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U.S. News

California: Local Asian and Native American Groups Receive CDC Funds

April 21, 2004

A note from TheBody.com: Since this article was written, the HIV pandemic has changed, as has our understanding of HIV/AIDS and its treatment. As a result, parts of this article may be outdated. Please keep this in mind, and be sure to visit other parts of our site for more recent information!

Three Bay Area Asian and Native American groups were recently awarded CDC grants meant to enhance HIV prevention among people of color. The grants are part of the $21 million to be distributed among 27 national and regional groups as part of CDC's Advancing HIV Prevention initiative.

The Asian and Pacific Islander Wellness Center (APIWC) will receive $600,000-$775,000 to provide national capacity building services for API-serving organizations and $365,000-$400,000 to help organizations increase access and use of HIV prevention services. The Asian and Pacific Islander American Health Forum will receive two grants altogether totaling $600,000-$2 million to improve HIV prevention among APIs. A third group, the National Native American AIDS Prevention Center, will receive two grants altogether totaling $1.2 million-$2.45 million for prevention work among American Native/Alaskan Native communities.

The grant announcements follow by almost a month a 12 percent cut to San Francisco's Ryan White funds this year. The city health department is cutting whole categories of service, including integrated case management. Hardest hit by the cuts will be agencies working with communities of color, who comprise 47 percent of clients receiving Ryan White-funded services, according to several local minority groups' executive directors.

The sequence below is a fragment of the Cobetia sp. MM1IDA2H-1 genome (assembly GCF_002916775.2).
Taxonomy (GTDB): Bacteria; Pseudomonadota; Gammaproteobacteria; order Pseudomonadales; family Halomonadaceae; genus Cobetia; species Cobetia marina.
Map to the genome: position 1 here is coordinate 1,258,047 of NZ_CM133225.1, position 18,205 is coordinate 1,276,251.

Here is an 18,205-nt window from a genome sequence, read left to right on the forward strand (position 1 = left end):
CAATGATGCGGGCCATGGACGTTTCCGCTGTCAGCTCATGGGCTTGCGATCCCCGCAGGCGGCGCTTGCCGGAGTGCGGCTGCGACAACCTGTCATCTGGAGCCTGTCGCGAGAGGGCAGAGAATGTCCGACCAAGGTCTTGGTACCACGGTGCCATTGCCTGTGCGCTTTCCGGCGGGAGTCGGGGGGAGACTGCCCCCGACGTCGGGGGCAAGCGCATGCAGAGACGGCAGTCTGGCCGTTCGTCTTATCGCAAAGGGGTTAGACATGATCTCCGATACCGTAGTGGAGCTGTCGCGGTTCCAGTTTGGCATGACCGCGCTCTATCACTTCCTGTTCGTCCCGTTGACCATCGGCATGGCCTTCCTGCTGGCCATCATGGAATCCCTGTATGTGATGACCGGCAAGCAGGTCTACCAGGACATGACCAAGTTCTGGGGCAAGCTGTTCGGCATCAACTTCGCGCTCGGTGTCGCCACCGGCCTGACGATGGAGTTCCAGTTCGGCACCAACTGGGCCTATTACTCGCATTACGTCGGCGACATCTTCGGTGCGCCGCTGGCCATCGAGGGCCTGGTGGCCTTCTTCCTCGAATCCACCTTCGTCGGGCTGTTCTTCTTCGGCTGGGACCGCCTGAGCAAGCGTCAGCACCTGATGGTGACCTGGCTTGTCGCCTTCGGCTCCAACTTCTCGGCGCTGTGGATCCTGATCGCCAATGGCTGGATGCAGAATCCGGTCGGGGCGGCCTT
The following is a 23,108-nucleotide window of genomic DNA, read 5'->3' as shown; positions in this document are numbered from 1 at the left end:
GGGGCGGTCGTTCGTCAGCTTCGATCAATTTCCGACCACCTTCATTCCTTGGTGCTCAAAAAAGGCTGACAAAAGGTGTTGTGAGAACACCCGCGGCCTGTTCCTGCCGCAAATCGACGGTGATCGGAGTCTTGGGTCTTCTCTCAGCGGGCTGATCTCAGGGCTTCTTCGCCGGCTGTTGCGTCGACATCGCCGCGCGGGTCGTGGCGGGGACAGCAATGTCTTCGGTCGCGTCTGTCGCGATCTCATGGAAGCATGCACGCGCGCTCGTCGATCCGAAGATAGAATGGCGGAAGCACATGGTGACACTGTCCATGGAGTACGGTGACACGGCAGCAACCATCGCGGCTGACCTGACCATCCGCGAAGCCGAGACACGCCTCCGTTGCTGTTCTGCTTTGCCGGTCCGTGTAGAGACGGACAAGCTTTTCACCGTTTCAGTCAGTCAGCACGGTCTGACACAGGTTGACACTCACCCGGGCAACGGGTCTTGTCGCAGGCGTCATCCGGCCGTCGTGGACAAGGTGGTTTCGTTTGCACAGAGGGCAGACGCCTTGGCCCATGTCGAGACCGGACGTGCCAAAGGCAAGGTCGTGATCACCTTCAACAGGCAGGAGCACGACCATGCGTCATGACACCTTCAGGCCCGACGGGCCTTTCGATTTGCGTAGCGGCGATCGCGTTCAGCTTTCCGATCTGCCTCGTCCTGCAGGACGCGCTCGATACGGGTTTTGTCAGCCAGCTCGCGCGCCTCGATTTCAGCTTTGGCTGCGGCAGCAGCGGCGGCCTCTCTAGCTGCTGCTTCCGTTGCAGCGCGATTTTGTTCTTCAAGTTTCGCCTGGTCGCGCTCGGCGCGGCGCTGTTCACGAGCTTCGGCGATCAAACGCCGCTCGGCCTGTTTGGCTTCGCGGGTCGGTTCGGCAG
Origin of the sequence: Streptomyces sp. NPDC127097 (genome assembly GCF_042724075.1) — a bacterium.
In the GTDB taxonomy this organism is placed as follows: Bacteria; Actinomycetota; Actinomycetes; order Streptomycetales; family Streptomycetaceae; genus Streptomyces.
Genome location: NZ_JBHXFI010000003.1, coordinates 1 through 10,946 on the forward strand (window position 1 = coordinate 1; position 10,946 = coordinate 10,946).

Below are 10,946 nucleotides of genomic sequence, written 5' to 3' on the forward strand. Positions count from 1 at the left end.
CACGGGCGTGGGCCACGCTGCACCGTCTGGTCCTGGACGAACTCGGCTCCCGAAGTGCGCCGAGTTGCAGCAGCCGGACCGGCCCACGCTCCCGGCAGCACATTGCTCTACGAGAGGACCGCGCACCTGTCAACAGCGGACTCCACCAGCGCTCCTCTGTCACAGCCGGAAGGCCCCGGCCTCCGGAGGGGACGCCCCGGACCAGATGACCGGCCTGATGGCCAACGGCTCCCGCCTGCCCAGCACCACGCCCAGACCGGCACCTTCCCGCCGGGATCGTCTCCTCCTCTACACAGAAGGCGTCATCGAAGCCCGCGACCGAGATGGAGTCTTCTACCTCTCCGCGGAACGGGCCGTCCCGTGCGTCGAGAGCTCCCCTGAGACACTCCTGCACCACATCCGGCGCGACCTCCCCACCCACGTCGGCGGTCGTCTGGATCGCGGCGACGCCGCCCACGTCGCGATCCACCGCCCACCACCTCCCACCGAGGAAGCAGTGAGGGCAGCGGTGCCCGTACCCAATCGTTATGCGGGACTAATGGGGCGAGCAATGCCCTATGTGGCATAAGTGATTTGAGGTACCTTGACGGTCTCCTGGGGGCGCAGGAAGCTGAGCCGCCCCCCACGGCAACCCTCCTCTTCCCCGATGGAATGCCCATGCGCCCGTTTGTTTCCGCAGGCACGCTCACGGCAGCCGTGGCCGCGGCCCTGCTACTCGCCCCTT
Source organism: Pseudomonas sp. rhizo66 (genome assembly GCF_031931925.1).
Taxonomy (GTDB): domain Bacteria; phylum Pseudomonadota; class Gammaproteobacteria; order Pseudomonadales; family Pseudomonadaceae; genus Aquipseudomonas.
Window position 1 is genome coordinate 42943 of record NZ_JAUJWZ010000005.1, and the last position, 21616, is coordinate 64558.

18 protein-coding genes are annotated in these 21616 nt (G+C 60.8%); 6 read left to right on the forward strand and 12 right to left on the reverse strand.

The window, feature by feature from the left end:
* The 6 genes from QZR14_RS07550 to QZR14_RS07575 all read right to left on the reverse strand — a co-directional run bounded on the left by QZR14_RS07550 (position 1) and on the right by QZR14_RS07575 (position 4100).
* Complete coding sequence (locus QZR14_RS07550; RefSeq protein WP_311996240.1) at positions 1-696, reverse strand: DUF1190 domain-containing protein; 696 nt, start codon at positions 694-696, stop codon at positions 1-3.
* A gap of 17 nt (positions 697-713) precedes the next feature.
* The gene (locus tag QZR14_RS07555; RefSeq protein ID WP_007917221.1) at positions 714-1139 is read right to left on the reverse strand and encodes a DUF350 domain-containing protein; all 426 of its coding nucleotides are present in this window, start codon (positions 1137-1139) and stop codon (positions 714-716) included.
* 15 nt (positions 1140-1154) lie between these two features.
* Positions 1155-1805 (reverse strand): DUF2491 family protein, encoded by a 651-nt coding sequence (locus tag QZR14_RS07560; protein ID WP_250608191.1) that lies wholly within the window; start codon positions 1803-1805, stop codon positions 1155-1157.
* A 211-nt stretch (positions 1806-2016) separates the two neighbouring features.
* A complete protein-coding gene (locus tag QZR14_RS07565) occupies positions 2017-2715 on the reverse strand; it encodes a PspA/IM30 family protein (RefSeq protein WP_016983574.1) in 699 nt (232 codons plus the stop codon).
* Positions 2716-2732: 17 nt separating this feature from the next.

To cope with slashed Ryan White CARE funding, local cuts proposed will reduce APIWC's current capacity by 50 percent, resulting in loss of services to 90 severe-need, linguistically isolated API immigrants and refugees, the center said. Those service cut will be implemented Friday, April 23. In addition, CDC's grant to APIWC cannot be used to backfill the agency's CARE-services funding gap, said John Manzon-Santos, APIWC's executive director. About a third of the grant will be allocated to APIWC's national partners.

Back to other news for April 21, 2004

Adapted from:
Bay Area Reporter
04.15.04; Matthew S. Bajko

A note from TheBody.com: Since this article was written, the HIV pandemic has changed, as has our understanding of HIV/AIDS and its treatment. As a result, parts of this article may be outdated. Please keep this in mind, and be sure to visit other parts of our site for more recent information!



  
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This article was provided by CDC National Prevention Information Network. It is a part of the publication CDC HIV/Hepatitis/STD/TB Prevention News Update.
 
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